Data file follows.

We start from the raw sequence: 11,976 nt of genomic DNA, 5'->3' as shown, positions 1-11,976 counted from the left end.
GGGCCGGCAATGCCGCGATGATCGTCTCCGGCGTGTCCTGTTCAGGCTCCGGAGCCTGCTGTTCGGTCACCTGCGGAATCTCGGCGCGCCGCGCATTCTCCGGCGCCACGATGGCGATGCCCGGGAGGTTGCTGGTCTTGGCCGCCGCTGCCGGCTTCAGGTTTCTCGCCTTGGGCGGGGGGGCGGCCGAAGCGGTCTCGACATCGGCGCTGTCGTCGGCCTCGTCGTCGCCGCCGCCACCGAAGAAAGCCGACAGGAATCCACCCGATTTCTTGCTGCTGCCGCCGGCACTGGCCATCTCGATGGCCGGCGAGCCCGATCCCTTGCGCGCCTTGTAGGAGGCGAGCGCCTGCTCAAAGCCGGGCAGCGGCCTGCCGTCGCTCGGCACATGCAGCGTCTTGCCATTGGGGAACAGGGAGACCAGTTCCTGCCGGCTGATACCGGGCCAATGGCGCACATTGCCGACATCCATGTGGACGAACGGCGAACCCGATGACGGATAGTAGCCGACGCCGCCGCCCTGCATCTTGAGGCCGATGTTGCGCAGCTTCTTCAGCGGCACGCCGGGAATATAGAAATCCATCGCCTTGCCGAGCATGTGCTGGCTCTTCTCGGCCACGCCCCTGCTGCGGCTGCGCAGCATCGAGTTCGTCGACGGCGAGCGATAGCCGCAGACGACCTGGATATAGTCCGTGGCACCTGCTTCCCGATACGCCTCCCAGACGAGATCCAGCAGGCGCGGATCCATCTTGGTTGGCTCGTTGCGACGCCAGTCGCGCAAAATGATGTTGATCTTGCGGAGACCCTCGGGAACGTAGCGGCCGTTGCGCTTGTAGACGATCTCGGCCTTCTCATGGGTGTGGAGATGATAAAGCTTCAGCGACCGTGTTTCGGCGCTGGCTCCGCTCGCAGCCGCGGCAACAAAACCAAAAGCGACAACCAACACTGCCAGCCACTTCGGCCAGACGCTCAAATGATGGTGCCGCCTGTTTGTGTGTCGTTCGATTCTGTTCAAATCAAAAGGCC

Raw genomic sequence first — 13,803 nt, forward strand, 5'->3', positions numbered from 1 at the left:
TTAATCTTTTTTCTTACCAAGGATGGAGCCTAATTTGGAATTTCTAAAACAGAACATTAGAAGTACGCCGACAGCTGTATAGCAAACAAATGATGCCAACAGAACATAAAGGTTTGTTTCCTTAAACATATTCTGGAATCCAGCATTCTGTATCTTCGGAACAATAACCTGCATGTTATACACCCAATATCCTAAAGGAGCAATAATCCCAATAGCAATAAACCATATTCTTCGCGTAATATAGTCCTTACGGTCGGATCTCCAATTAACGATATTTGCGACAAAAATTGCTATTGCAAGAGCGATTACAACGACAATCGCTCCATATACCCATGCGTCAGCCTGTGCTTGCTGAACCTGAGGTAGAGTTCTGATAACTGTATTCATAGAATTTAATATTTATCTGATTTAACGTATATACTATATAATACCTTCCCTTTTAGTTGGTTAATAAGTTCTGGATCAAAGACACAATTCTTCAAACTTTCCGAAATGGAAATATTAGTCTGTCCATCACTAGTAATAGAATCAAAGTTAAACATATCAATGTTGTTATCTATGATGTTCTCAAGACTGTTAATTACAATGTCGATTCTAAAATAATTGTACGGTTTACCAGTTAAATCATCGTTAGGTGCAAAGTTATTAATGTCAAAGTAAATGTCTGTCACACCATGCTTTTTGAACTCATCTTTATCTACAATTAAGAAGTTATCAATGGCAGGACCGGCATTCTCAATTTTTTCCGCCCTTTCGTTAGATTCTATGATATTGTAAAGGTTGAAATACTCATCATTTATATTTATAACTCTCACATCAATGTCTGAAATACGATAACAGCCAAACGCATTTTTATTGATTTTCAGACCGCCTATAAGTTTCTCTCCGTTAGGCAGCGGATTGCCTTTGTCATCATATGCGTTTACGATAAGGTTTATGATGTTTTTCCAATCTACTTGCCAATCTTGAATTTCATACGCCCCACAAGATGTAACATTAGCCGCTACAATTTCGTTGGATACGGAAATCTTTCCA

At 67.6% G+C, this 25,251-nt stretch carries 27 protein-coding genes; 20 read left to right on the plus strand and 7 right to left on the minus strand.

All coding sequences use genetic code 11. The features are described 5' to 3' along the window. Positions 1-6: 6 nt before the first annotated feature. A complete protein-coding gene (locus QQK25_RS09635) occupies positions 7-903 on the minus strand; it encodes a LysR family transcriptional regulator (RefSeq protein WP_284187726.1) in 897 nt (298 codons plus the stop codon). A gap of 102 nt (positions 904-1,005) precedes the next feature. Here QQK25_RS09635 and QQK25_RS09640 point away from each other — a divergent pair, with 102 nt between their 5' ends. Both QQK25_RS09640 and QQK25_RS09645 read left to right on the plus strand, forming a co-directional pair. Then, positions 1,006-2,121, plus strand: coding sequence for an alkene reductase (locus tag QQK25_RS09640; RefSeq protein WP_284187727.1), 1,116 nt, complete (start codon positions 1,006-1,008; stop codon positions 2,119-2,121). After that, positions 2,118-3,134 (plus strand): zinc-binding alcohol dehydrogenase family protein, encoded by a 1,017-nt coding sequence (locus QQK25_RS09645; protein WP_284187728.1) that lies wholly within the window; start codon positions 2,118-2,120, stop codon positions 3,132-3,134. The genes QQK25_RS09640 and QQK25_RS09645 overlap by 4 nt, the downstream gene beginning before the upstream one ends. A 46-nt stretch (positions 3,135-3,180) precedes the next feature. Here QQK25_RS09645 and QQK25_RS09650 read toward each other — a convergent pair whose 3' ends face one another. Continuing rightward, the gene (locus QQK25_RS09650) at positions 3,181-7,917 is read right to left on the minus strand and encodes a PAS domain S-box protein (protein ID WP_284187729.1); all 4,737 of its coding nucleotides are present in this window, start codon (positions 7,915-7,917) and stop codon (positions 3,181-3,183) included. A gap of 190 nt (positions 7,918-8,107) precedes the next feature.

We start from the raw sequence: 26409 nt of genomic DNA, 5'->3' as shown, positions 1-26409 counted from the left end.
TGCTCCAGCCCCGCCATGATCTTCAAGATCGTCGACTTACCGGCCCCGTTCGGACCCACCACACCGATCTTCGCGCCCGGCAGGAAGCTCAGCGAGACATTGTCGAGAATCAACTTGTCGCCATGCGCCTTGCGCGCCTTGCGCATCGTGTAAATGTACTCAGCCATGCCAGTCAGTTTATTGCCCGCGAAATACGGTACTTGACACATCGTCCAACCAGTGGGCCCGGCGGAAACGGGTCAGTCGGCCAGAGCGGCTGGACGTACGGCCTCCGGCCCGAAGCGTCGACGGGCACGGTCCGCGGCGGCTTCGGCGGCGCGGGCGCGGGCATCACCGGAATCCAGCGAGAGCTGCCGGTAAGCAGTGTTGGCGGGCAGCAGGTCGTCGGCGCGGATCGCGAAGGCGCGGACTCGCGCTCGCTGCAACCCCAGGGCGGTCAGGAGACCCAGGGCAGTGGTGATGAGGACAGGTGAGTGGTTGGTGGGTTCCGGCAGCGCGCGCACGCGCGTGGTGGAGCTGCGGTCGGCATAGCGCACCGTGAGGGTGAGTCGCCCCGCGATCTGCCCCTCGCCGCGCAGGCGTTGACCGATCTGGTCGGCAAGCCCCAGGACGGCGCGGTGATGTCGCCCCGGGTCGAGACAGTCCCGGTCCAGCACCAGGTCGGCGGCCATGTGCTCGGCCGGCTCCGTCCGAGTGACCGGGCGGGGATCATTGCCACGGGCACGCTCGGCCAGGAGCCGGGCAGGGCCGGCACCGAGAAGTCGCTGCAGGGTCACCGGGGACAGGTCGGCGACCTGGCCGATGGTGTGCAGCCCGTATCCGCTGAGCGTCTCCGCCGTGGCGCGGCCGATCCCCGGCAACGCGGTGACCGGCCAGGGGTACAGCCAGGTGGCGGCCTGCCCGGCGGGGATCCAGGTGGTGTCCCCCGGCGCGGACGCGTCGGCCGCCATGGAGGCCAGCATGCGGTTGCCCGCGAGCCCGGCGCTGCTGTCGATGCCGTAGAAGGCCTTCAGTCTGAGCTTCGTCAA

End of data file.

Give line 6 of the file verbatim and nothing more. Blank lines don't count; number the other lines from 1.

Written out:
All coding sequences use genetic code 11. The features are described 5' to 3' along the window. Positions 1-6: 6 nt before the first annotated feature. A complete protein-coding gene (locus QQK25_RS09635) occupies positions 7-903 on the minus strand; it encodes a LysR family transcriptional regulator (RefSeq protein WP_284187726.1) in 897 nt (298 codons plus the stop codon). A gap of 102 nt (positions 904-1,005) precedes the next feature. Here QQK25_RS09635 and QQK25_RS09640 point away from each other — a divergent pair, with 102 nt between their 5' ends. Both QQK25_RS09640 and QQK25_RS09645 read left to right on the plus strand, forming a co-directional pair. Then, positions 1,006-2,121, plus strand: coding sequence for an alkene reductase (locus tag QQK25_RS09640; RefSeq protein WP_284187727.1), 1,116 nt, complete (start codon positions 1,006-1,008; stop codon positions 2,119-2,121). After that, positions 2,118-3,134 (plus strand): zinc-binding alcohol dehydrogenase family protein, encoded by a 1,017-nt coding sequence (locus QQK25_RS09645; protein WP_284187728.1) that lies wholly within the window; start codon positions 2,118-2,120, stop codon positions 3,132-3,134. The genes QQK25_RS09640 and QQK25_RS09645 overlap by 4 nt, the downstream gene beginning before the upstream one ends. A 46-nt stretch (positions 3,135-3,180) precedes the next feature. Here QQK25_RS09645 and QQK25_RS09650 read toward each other — a convergent pair whose 3' ends face one another. Continuing rightward, the gene (locus QQK25_RS09650) at positions 3,181-7,917 is read right to left on the minus strand and encodes a PAS domain S-box protein (protein ID WP_284187729.1); all 4,737 of its coding nucleotides are present in this window, start codon (positions 7,915-7,917) and stop codon (positions 3,181-3,183) included. A gap of 190 nt (positions 7,918-8,107) precedes the next feature.